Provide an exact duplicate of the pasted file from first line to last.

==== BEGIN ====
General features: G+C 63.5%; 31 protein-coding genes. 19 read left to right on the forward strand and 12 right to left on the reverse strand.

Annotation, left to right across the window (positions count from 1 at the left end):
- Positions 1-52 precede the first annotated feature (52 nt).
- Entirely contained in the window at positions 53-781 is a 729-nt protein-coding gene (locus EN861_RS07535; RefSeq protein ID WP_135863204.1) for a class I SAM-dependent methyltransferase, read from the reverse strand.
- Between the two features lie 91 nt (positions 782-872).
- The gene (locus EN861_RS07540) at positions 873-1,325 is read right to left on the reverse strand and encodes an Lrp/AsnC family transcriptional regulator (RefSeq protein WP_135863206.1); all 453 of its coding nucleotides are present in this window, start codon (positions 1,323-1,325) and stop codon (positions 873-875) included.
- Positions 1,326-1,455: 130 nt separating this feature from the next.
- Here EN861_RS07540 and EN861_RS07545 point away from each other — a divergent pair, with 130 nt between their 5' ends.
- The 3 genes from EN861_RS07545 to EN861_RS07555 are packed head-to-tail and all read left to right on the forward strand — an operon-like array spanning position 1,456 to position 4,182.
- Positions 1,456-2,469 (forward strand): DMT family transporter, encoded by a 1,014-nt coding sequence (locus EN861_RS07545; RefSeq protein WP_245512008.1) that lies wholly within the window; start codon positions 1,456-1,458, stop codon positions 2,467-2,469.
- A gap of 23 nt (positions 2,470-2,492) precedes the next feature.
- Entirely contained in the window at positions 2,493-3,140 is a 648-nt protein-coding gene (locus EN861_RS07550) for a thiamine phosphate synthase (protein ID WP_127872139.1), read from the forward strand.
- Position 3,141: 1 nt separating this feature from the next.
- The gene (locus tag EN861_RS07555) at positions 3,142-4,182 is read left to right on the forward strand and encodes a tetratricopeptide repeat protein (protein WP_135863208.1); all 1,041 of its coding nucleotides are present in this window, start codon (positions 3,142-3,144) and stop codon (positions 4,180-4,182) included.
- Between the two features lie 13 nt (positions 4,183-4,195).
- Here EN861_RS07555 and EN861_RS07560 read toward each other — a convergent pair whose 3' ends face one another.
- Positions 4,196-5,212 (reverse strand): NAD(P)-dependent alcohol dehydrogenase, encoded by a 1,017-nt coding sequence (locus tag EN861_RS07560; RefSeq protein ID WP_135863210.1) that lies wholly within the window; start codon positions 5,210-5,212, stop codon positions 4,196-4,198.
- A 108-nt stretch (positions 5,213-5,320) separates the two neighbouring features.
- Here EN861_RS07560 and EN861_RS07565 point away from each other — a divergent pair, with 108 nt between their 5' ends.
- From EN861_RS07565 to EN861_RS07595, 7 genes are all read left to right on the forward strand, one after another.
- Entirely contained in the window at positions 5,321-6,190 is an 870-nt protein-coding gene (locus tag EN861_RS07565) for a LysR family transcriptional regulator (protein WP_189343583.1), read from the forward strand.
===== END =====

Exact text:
General features: G+C 63.5%; 31 protein-coding genes. 19 read left to right on the forward strand and 12 right to left on the reverse strand.

Annotation, left to right across the window (positions count from 1 at the left end):
- Positions 1-52 precede the first annotated feature (52 nt).
- Entirely contained in the window at positions 53-781 is a 729-nt protein-coding gene (locus EN861_RS07535; RefSeq protein ID WP_135863204.1) for a class I SAM-dependent methyltransferase, read from the reverse strand.
- Between the two features lie 91 nt (positions 782-872).
- The gene (locus EN861_RS07540) at positions 873-1,325 is read right to left on the reverse strand and encodes an Lrp/AsnC family transcriptional regulator (RefSeq protein WP_135863206.1); all 453 of its coding nucleotides are present in this window, start codon (positions 1,323-1,325) and stop codon (positions 873-875) included.
- Positions 1,326-1,455: 130 nt separating this feature from the next.
- Here EN861_RS07540 and EN861_RS07545 point away from each other — a divergent pair, with 130 nt between their 5' ends.
- The 3 genes from EN861_RS07545 to EN861_RS07555 are packed head-to-tail and all read left to right on the forward strand — an operon-like array spanning position 1,456 to position 4,182.
- Positions 1,456-2,469 (forward strand): DMT family transporter, encoded by a 1,014-nt coding sequence (locus EN861_RS07545; RefSeq protein WP_245512008.1) that lies wholly within the window; start codon positions 1,456-1,458, stop codon positions 2,467-2,469.
- A gap of 23 nt (positions 2,470-2,492) precedes the next feature.
- Entirely contained in the window at positions 2,493-3,140 is a 648-nt protein-coding gene (locus EN861_RS07550) for a thiamine phosphate synthase (protein ID WP_127872139.1), read from the forward strand.
- Position 3,141: 1 nt separating this feature from the next.
- The gene (locus tag EN861_RS07555) at positions 3,142-4,182 is read left to right on the forward strand and encodes a tetratricopeptide repeat protein (protein WP_135863208.1); all 1,041 of its coding nucleotides are present in this window, start codon (positions 3,142-3,144) and stop codon (positions 4,180-4,182) included.
- Between the two features lie 13 nt (positions 4,183-4,195).
- Here EN861_RS07555 and EN861_RS07560 read toward each other — a convergent pair whose 3' ends face one another.
- Positions 4,196-5,212 (reverse strand): NAD(P)-dependent alcohol dehydrogenase, encoded by a 1,017-nt coding sequence (locus tag EN861_RS07560; RefSeq protein ID WP_135863210.1) that lies wholly within the window; start codon positions 5,210-5,212, stop codon positions 4,196-4,198.
- A 108-nt stretch (positions 5,213-5,320) separates the two neighbouring features.
- Here EN861_RS07560 and EN861_RS07565 point away from each other — a divergent pair, with 108 nt between their 5' ends.
- From EN861_RS07565 to EN861_RS07595, 7 genes are all read left to right on the forward strand, one after another.
- Entirely contained in the window at positions 5,321-6,190 is an 870-nt protein-coding gene (locus tag EN861_RS07565) for a LysR family transcriptional regulator (protein WP_189343583.1), read from the forward strand.